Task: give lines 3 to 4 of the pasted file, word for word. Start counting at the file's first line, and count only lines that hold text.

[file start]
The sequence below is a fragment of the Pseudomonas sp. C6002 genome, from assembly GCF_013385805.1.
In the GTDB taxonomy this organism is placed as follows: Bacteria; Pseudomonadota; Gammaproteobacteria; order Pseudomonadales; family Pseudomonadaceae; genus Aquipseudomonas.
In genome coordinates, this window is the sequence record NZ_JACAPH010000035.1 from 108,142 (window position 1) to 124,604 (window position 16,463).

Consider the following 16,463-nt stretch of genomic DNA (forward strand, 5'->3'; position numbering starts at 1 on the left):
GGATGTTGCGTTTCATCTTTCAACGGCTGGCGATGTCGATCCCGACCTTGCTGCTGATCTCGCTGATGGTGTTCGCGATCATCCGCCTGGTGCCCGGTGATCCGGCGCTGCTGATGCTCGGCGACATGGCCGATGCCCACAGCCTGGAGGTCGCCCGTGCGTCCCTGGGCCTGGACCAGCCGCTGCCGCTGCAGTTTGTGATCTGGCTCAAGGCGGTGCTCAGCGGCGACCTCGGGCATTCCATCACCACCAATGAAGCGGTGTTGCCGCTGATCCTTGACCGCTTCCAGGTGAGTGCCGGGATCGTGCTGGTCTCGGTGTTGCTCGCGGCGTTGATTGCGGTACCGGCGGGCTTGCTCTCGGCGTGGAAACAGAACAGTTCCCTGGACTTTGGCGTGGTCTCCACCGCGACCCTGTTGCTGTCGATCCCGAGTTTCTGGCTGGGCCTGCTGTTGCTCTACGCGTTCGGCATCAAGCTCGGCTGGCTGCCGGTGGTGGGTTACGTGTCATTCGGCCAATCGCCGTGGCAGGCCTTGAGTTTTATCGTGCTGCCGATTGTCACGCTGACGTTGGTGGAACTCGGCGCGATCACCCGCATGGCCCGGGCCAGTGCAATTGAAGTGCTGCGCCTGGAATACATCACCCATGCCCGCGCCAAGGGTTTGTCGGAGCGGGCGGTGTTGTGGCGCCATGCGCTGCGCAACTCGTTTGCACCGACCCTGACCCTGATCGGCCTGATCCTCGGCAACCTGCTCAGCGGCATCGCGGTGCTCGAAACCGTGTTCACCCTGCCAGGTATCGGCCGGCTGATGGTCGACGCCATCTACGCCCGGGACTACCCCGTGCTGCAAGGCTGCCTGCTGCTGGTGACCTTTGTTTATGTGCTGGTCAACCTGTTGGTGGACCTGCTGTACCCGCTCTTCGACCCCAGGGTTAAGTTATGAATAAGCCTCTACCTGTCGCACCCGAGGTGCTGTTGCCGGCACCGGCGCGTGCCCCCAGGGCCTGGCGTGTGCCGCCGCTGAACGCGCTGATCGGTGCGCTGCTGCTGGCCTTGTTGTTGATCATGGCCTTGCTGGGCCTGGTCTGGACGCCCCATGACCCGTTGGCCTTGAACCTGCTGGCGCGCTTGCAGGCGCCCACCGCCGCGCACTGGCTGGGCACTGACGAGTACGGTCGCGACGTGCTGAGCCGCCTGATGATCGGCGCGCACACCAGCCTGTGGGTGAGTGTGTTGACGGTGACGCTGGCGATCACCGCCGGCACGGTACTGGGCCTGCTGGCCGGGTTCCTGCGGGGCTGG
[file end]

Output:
In genome coordinates, this window is the sequence record NZ_JACAPH010000035.1 from 108,142 (window position 1) to 124,604 (window position 16,463).

Consider the following 16,463-nt stretch of genomic DNA (forward strand, 5'->3'; position numbering starts at 1 on the left):